Once upon a time...why reading to babies isn't so batty

I have a photograph of my daughter, when she was about two months old, all scrunched up on Dan's lap as he read Avocado Baby, by John Burningham.

I look it now, and I think, how funny! She was sooo tiny. But even then, as the picture shows, she was quite entranced – she stared at all the pictures and I remember her arms wildly batting as Dan turned the pages.

Do you enjoy reading to your children?

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I know I've had periods when, at the end of a long and exhausting day, a request for a picture book we'd read EVERY night for the last two weeks was about as welcome as the inevitable request for a wee, 20 minutes after I'd tucked them up.

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Yet isn't it amazing that a tot of just two or three might already be developing their literary tastes? Ruby's current must-read (twice a night) is The Gruffalo's Child.

She's almost at the point where she knows all the words by heart (she 'reads' it to herself occasionally) and she just loves the drama at the end with the Big Bad Mouse. I can forgive the monotony of it every time she curls her little hands up and does the "ROOOAAAARR!!"

I read last year about research that had shown two thirds of parents don't read books to their babies. And last autumn the BBC reported that children are reading less and less because books, comics and magazines are being ousted for other activities.

It makes me shudder! When I think of my insatiable appetite for stories when I was little, how utterly addictive books were to me, I want my girls to experience the same thing because it was such a good thing!

Books were both a time for sharing (chilly readings of The Wind in The Willows on rainy camping trips) and for not sharing (just me and Danny, The Champion of the World under my duvet with a torch). I remember to this day how much The Twits made me laugh, and that The Fox Cub Bold was the first book that made me cry.

Well, World Book Day is brilliantly designed to encourage children to enjoy reading. All school children will be receiving a £1 book token, which they can take along to a local book shop and exchange for one of eight fantastic books. Hopefully your child's school will be making a day of it on March 7th (are you making costumes yet?!).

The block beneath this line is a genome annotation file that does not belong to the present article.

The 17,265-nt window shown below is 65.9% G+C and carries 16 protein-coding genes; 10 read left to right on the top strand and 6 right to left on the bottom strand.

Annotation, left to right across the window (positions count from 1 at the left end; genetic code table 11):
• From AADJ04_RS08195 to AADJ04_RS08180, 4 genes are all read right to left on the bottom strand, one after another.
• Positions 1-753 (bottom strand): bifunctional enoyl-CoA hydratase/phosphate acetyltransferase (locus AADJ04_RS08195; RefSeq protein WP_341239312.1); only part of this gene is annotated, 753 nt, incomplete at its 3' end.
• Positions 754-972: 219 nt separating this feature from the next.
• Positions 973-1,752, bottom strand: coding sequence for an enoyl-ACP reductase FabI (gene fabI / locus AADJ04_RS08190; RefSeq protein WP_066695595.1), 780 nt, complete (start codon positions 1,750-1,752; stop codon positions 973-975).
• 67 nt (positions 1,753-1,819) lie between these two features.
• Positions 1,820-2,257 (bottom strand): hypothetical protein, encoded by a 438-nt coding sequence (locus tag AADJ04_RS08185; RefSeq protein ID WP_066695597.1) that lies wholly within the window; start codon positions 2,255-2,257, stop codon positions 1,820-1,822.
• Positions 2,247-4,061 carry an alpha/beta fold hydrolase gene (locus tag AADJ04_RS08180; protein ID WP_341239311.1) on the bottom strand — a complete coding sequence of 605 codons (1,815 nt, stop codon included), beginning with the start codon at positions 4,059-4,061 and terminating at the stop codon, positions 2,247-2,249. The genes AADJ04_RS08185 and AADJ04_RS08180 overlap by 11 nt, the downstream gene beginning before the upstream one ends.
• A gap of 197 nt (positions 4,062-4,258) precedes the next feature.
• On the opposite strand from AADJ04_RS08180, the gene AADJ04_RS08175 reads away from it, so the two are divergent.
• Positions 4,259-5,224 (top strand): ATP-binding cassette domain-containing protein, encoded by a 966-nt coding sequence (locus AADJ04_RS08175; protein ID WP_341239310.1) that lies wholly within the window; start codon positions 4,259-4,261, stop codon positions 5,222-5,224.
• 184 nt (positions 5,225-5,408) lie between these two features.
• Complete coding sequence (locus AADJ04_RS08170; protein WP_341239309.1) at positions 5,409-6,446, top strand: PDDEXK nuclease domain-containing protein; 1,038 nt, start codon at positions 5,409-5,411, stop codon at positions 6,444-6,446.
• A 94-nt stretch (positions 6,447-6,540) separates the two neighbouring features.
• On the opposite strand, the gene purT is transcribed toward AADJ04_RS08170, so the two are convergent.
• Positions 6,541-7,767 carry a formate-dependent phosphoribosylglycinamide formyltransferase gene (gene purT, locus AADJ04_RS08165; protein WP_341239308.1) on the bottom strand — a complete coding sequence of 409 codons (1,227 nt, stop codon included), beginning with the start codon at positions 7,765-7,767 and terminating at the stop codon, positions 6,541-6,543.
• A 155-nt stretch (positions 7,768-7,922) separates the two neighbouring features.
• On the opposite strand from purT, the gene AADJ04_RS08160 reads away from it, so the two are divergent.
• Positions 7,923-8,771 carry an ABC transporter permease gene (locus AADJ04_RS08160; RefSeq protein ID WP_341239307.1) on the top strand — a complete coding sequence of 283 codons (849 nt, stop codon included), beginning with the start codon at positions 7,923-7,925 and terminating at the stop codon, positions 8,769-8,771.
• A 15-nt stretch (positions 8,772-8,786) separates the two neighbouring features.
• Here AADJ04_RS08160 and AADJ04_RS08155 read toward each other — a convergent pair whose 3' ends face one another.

But if your child's not yet at school, take the opportunity to shine a light on all things literary and put aside some special time for reading because it's good to start them young...!


Do read to tiny babies – they love the sound of your voice even if they don't understand the story.

Their senses are developing at lightning speed, and they'll be wowed by the contrasting colours in big picture books by the age of two months.

Experts believe that reading to babies when they are very young sets them up for learning vital language skills. In fact, new research has shown babies can decipher syllables even inside the womb, so read to your bump!


If you're making the transition from board books to story books, don't be put off by your baby insisting on turning the pages so you can't read the story (or biting them) – it's all just part of the process of them learning to enjoy books.

Instead, let them take the lead, and when you land on a page for more than a few seconds, just talk about the pictures, point to objects and describe them (or make the noises... oink!). As they get older, they'll pay attention to the story more.


If your children are more than two years apart in age, spend time reading with them separately, so they can enjoy books that are perfect for them.


Libraries all over the country are coming under threat so support yours by using it! Even very little children love browsing and choosing their own stories. What's more, you'll get a good hour's free entertainment out of it!


Ask toddlers what they would like to read stories about. Pirates? Princesses? Animals? Monsters? Have themed fortnights, then take them all back to the library and seek out a new subject.


If your child's become transfixed with one particular book and it's driving you crazy, go with it – there's perhaps something in it which particularly appeals to them for some reason. Or see if there are other books in the same series, or with the same character, which might peak their interest.


As children get older, talk to them about the stories you are reading. For example, why is Thomas the Tank Engine feeling glum? Or, what do you think he will do next? Books not only develop children's language skills, but also help them gain a much deeper understanding of the world on all sorts of levels.


If your child has received a book token, use your trip to the bookshop to find out about events they might be planning – our local Waterstones, for example, does a children's story time every Sunday morning. And lots of independent book shops regularly run special events and reading sessions for toddlers up.


All children (well, up to a certain age, admittedly) like to imitate what their parents do, so read yourself too – or perhaps have some family time on a Sunday where you all sit and listen to a chapter or two from a family favourite.


Pip Jones is the author of Squishy McFluff, The Invisible Cat, which will be be published in February 2014.